Hi Miguel, Thank you for the great post. I have a question about polling database for record changes and alternative patterns. In Flack you start a thread on first request to read from the DB every 5 seconds to see which users are offline. Can you talk about the pros and cons of that approach wrt to scaling? Are things like DB triggers to call a Flack API another possibility? Would love to hear your thoughts on the best pattern monitoring db record updates. Thank you! Josh

  • #11 Miguel Grinberg said 2017-01-26T03:52:39Z

    @Josh: polling is not a great idea, and should be used when a non-polling solution is not available or is really expensive to build. The polling for offline users that I presented in the Flack codebase is not in the final version of the application, not sure if you noticed. This approach to finding offline users is a side effect of using HTTP requests, which are stateless. The only way to find out if a user is online or offline is to check how far ago the user sent a request. If that time is higher than some threshold, we assume the user went away. Once WebSocket is introduced (through Socket.IO in my example), each client has a dedicated connection with the server, so when the connection breaks the server knows immediately that the user is gone. I'm not really that familiar with database triggers, and I don't even know which databases support invoking a HTTP endpoint as a trigger. It feels like a strange solution to me, not sure I want my database server sending web requests in addition to doing whatever else the application needs it to do. The polling query in particular should not be terribly expensive if the field in question is indexed.

  • #12 Josh said 2017-01-26T17:28:19Z

    Thanks for the reply, and I appreciate the insights. The case I have in mind is when an independent system updates the DB outside app, so all I really have to do go by is the change in the records. I think that case shows the importance of a service bus so other app can subscribe to notifications. Till then I agree indexing does make the queries pretty efficient. Lastly, I checked the latest version of flack, but still see the thread/db poll version in flack.py on each request (both v0.15 and v0.16) on master.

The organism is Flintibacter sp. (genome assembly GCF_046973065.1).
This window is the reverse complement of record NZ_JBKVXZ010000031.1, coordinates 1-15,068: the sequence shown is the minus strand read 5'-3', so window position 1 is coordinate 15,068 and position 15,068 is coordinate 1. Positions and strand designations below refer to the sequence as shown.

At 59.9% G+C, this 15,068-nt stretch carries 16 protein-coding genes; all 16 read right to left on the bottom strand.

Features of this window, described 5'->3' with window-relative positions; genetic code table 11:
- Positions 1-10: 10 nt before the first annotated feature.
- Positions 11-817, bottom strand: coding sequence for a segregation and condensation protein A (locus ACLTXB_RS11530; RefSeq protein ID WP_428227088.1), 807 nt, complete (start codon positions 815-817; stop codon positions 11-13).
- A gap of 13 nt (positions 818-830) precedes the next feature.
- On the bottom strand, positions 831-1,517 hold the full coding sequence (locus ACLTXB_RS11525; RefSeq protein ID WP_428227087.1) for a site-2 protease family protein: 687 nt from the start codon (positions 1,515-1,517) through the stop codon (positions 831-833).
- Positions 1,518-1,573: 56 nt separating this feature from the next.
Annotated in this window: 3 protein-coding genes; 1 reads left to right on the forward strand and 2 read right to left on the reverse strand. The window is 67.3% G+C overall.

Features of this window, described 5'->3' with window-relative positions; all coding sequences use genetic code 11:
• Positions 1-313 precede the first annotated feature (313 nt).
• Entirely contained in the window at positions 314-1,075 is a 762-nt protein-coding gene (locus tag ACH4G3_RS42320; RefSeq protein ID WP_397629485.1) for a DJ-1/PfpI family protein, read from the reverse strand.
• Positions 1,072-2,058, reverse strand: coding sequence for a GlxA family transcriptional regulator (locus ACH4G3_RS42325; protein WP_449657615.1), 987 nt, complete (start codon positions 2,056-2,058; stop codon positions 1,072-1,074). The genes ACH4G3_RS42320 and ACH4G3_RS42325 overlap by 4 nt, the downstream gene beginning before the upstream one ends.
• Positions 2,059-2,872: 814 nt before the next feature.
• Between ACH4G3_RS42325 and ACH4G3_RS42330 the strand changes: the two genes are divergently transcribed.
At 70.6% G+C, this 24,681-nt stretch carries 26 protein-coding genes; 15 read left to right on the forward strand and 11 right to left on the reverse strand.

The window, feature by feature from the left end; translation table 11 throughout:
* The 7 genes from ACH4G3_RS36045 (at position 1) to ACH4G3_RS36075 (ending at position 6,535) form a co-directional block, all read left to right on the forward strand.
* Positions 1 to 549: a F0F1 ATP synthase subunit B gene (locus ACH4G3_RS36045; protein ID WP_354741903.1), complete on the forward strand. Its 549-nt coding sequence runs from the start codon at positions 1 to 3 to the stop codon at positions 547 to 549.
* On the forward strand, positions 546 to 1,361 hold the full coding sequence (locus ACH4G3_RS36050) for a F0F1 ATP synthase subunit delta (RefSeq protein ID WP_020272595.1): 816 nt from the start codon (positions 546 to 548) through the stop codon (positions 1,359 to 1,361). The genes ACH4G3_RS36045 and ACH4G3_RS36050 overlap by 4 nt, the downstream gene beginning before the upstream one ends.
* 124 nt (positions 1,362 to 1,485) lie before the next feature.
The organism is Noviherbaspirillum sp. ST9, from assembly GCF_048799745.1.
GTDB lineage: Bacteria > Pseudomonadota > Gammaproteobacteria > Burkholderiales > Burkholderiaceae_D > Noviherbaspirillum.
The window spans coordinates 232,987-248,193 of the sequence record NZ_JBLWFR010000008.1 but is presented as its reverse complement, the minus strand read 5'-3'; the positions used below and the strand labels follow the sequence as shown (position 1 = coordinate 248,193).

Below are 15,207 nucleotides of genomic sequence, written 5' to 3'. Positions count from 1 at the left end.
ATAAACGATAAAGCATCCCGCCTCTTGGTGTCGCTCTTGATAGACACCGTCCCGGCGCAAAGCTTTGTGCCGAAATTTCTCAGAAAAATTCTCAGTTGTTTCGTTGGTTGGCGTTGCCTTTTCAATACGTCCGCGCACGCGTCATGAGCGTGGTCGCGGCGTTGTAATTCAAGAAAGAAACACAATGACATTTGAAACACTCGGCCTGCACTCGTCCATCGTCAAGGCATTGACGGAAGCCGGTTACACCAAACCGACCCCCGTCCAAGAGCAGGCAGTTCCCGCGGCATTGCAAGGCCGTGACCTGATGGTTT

• #13 Miguel Grinberg said 2017-01-27T02:14:38Z

    @Josh: Oops, you are right, I did not remove the background task that finds offline users. In the latest versions it will not find any users, because when a user leaves the Socket.IO disconnect event triggers and marks the user offlline right away. See https://github.com/miguelgrinberg/flack/blob/master/flack/events.py#L58-L70. In the case of a distributed system, I agree that having a way for a service to send a signal to another is a good solution, definitely better than all services reading from the database to detect changes.

  • #14 tiwx2 said 2017-01-31T13:46:34Z

    Hello Miguel, I am working through the video tutorial and I was wondering what the "push_model" function (in events.py v0.16) does and why it is needed? Thank you for the material and the many extension you provide us with.

  • #15 Miguel Grinberg said 2017-01-31T18:58:57Z

    @tiwx2: Any time a model is updated, push_model sends it to all the clients to update their chat pages.

  • #16 Fisher said 2017-02-04T08:34:19Z